|Friday, March 22
Updated: March 24, 12:41 PM ET
GM MacLean attends funeral service
WEST ALEXANDRIA, Ohio -- The mourners wore red and white school jackets, and a tape of the fight song echoed through the funeral home in tribute to 13-year-old Brittanie Cecil.
The honor student was buried Friday, six days after she was hit by a puck while attending her first hockey game.
Several hundred friends and relatives crowded the stone and wooden frame funeral home outside this town of 1,500 people.
Some children arrived wearing the jackets of Twin Valley South middle school, where Brittanie was an eighth-grader, cheerleader, soccer player and student council member. Others wore buttons bearing her photograph.
Brittanie died Monday, two days after a deflected shot by Blue Jackets center Espen Knutsen struck her during a game against Calgary in Columbus. She was the first fan ever killed at an NHL game.
Brittanie would have turned 14 Wednesday. Her father had bought the tickets as an early birthday present.
"She was very excited about it," uncle Paul Ulrich said at Fairview Cemetery.
At Barnes Funeral Home, a large photo of Brittanie sat above a silver casket covered with red and white carnations. During the hour-long service, a tape was played of the fight song performed by the school's marching band, and mourners sang "Amazing Grace" and "Lean on Me."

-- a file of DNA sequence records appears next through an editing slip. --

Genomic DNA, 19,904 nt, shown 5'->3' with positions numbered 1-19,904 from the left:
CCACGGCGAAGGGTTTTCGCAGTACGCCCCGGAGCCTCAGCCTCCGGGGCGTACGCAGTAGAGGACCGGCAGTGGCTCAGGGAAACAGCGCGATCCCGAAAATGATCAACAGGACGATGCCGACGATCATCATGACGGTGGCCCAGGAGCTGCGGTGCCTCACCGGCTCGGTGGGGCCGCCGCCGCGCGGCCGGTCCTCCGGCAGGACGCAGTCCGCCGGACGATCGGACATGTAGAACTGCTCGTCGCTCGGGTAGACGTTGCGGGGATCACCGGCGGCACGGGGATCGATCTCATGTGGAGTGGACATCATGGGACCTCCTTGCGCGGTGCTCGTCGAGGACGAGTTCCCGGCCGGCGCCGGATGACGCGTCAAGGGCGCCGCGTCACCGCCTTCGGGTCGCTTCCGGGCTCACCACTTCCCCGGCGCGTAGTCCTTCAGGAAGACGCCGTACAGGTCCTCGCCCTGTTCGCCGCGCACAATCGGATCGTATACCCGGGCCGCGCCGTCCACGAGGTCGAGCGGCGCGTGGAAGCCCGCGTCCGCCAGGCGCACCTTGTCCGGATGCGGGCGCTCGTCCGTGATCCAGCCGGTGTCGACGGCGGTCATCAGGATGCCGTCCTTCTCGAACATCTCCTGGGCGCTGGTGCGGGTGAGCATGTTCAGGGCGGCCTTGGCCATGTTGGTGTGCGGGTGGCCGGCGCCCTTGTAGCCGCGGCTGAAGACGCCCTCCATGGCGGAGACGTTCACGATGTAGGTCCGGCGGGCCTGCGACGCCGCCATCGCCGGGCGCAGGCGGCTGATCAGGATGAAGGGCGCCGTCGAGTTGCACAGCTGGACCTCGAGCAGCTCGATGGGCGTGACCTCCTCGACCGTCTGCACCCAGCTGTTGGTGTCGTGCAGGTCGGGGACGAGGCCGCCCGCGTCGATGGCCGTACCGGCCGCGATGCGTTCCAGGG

Ulrich said the family had received support from friends and strangers.
"It shows that Brittanie was a beautiful young girl and was able to touch everyone's heart," he said. "It shows the love that she had on this earth hopefully will be carried forward."
Doug MacLean, general manager of the Blue Jackets, represented the team and the NHL at the funeral.
The Blue Jackets lost to the Detroit Red Wings 3-2 in overtime on Thursday night, their first game at Nationwide Arena since Brittanie's death.
On the backs of their helmets, players from both teams wore heart-shaped stickers bearing Brittanie's initials. Flags outside the arena were at half-staff.
Before the puck dropped, there was a moment of silence. The only sound was that of strobe lights that flashed every few seconds.
After the game, Knutsen said one game won't erase the memory of her death.
"Of course, I'm the one that took the shot," he said. "I'm the one who has to live with that."